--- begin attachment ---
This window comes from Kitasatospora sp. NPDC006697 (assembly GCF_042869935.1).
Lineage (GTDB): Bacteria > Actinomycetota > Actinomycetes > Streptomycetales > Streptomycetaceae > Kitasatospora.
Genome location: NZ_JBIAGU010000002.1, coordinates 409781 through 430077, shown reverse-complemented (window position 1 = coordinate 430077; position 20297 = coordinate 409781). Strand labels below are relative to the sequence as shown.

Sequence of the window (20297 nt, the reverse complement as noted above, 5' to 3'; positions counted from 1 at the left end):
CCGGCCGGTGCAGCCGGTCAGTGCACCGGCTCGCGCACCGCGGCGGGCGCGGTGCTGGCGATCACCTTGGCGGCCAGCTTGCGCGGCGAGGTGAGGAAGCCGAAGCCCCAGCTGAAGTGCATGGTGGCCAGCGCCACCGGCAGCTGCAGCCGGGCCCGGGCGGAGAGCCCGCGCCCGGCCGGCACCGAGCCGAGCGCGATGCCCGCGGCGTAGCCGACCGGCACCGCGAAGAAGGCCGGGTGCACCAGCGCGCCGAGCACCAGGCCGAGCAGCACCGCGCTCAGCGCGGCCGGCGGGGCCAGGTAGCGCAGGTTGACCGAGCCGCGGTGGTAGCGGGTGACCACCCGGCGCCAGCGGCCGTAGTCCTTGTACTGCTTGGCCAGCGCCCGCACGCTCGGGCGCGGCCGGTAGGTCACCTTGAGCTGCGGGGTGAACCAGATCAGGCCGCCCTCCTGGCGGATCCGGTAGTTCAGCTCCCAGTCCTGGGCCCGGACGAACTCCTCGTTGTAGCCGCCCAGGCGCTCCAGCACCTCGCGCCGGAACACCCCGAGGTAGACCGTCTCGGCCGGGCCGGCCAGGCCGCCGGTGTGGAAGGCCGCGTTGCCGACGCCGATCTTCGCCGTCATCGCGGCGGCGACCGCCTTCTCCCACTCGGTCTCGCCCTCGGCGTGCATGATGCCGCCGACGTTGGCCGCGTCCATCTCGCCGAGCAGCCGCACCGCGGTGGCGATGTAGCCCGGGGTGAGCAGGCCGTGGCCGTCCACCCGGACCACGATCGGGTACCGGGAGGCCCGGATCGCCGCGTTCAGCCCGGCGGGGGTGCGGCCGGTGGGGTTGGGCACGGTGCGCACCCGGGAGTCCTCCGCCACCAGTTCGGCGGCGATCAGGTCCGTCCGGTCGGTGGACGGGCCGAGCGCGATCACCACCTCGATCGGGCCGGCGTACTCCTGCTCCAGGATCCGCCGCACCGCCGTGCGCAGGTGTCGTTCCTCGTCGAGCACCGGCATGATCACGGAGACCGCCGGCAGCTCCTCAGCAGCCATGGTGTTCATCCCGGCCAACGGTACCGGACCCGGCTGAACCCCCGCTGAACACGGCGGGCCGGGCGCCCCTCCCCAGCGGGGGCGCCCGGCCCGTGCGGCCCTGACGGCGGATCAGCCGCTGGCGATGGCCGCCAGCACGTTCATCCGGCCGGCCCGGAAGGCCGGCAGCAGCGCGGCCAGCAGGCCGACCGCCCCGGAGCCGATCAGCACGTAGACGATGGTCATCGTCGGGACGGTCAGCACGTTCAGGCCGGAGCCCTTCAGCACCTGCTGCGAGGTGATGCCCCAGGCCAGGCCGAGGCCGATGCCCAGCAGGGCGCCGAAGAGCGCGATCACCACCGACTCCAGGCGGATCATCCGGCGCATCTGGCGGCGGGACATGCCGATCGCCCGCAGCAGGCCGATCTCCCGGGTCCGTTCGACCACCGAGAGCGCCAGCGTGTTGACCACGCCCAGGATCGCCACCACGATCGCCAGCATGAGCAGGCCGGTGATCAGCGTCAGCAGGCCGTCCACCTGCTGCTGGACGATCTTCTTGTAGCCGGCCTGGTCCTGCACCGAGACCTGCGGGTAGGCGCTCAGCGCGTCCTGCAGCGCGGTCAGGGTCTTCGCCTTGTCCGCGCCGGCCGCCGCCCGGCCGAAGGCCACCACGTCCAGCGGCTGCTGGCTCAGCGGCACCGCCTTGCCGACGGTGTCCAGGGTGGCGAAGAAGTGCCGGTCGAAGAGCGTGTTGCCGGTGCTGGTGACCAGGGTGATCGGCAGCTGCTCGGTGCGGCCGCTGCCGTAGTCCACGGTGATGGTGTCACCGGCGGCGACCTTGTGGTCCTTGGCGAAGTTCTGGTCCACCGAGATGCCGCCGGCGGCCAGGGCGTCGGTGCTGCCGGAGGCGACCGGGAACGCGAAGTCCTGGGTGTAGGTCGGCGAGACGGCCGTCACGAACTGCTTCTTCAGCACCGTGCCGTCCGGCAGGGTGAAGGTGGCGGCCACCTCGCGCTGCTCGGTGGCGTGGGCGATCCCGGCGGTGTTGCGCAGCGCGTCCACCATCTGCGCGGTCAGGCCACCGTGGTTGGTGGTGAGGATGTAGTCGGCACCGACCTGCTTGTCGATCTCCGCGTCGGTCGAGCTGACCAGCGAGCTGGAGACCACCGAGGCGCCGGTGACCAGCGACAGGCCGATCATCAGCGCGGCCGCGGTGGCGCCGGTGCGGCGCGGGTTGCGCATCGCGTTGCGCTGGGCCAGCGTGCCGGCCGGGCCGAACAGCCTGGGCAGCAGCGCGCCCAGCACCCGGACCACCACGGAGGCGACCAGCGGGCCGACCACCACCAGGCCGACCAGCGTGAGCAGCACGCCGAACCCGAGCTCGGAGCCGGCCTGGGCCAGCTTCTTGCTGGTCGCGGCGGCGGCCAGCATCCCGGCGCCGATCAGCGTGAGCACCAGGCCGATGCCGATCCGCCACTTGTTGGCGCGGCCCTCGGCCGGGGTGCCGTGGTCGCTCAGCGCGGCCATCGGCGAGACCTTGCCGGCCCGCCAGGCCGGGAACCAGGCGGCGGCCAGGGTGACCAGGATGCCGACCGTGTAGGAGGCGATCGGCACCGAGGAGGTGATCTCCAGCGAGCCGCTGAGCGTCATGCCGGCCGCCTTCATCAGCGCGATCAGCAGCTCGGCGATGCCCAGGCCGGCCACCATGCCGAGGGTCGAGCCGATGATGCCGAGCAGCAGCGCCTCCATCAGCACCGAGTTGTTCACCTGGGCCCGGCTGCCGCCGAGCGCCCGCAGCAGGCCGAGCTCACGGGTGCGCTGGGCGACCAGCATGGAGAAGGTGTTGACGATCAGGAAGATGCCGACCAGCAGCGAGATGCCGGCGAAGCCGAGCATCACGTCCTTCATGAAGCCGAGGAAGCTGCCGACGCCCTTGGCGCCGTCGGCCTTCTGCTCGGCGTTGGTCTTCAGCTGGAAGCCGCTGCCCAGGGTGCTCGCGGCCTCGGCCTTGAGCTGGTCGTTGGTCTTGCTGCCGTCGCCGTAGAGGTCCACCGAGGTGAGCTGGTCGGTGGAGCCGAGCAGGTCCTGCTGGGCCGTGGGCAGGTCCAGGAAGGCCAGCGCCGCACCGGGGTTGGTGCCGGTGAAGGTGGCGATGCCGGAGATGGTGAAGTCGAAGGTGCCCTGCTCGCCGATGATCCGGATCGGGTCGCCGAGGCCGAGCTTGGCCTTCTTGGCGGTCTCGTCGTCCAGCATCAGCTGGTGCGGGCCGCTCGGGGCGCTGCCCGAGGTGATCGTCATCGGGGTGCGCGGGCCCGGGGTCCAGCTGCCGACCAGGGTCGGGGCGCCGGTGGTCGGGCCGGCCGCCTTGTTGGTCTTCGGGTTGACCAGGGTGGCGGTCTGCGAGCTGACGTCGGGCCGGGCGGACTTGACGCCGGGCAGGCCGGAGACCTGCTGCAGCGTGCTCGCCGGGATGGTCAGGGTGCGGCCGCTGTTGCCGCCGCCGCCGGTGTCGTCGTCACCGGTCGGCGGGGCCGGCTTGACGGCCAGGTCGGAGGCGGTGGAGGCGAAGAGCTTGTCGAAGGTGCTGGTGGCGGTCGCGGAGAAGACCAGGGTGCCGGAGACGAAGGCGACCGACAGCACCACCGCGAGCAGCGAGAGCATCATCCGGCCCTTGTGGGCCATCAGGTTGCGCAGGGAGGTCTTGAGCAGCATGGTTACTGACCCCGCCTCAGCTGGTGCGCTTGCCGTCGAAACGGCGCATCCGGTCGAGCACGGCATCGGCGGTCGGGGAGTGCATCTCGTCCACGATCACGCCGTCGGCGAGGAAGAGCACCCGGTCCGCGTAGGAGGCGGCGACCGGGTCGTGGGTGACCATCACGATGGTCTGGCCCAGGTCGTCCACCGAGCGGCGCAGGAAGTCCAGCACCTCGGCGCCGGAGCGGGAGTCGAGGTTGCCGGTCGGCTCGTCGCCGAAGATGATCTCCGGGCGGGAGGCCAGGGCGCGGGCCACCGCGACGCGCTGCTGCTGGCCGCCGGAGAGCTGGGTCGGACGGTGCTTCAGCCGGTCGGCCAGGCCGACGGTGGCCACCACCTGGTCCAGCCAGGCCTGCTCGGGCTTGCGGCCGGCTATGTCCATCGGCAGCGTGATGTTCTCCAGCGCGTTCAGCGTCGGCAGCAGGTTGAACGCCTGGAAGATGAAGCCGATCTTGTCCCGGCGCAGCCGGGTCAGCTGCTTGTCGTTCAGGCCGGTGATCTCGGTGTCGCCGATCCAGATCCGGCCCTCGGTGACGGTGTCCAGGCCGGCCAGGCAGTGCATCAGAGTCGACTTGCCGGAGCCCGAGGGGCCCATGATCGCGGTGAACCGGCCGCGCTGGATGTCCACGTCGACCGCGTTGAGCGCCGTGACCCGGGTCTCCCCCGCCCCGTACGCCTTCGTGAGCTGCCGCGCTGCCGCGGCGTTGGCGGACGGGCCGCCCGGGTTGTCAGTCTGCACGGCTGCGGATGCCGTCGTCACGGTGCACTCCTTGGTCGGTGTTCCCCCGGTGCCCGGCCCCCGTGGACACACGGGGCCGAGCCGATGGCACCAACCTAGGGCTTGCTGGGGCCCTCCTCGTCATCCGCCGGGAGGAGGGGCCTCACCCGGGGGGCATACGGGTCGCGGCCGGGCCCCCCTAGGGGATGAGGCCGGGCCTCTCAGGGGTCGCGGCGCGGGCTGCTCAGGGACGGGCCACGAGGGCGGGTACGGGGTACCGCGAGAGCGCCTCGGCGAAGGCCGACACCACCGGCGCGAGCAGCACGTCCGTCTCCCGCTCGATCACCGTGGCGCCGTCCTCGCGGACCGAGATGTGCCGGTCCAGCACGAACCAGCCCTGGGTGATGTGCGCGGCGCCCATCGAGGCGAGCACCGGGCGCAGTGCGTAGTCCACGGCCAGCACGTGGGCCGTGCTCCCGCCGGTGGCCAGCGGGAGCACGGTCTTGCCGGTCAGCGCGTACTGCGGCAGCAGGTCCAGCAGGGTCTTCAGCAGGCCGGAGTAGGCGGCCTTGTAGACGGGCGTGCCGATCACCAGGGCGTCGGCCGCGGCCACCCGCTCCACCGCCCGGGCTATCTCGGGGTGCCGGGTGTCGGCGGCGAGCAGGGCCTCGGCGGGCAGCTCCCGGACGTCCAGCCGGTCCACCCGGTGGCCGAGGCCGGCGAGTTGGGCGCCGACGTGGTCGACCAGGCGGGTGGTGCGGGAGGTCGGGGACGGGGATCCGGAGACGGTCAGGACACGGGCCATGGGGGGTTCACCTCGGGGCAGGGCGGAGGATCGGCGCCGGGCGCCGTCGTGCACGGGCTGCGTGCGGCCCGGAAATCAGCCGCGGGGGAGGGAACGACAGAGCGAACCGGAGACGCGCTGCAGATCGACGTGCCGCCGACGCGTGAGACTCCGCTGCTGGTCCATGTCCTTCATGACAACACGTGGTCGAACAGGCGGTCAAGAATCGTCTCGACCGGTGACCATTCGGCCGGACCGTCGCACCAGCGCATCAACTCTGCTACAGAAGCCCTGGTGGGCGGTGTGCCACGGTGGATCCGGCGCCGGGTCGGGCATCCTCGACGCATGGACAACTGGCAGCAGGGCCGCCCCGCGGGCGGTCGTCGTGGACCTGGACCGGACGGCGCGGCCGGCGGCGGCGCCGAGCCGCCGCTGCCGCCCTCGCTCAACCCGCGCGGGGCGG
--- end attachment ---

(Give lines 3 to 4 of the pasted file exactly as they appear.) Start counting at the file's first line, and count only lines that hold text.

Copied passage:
Genome location: NZ_JBIAGU010000002.1, coordinates 409781 through 430077, shown reverse-complemented (window position 1 = coordinate 430077; position 20297 = coordinate 409781). Strand labels below are relative to the sequence as shown.

Sequence of the window (20297 nt, the reverse complement as noted above, 5' to 3'; positions counted from 1 at the left end):